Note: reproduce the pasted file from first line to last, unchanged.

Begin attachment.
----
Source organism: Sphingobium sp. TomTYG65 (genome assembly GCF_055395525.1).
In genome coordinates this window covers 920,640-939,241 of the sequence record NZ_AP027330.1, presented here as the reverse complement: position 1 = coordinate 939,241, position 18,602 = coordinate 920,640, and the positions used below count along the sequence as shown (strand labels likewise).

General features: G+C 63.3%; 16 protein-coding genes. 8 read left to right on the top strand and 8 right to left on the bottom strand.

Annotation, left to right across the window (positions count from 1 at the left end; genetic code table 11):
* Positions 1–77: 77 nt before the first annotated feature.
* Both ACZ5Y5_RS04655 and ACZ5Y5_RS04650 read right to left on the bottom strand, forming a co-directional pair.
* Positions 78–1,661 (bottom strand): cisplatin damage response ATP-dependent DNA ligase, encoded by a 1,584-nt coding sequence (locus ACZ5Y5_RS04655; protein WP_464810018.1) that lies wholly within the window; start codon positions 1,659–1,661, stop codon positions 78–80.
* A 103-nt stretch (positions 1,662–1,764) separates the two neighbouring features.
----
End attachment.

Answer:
Source organism: Sphingobium sp. TomTYG65 (genome assembly GCF_055395525.1).
In genome coordinates this window covers 920,640-939,241 of the sequence record NZ_AP027330.1, presented here as the reverse complement: position 1 = coordinate 939,241, position 18,602 = coordinate 920,640, and the positions used below count along the sequence as shown (strand labels likewise).

General features: G+C 63.3%; 16 protein-coding genes. 8 read left to right on the top strand and 8 right to left on the bottom strand.

Annotation, left to right across the window (positions count from 1 at the left end; genetic code table 11):
* Positions 1–77: 77 nt before the first annotated feature.
* Both ACZ5Y5_RS04655 and ACZ5Y5_RS04650 read right to left on the bottom strand, forming a co-directional pair.
* Positions 78–1,661 (bottom strand): cisplatin damage response ATP-dependent DNA ligase, encoded by a 1,584-nt coding sequence (locus ACZ5Y5_RS04655; protein WP_464810018.1) that lies wholly within the window; start codon positions 1,659–1,661, stop codon positions 78–80.
* A 103-nt stretch (positions 1,662–1,764) separates the two neighbouring features.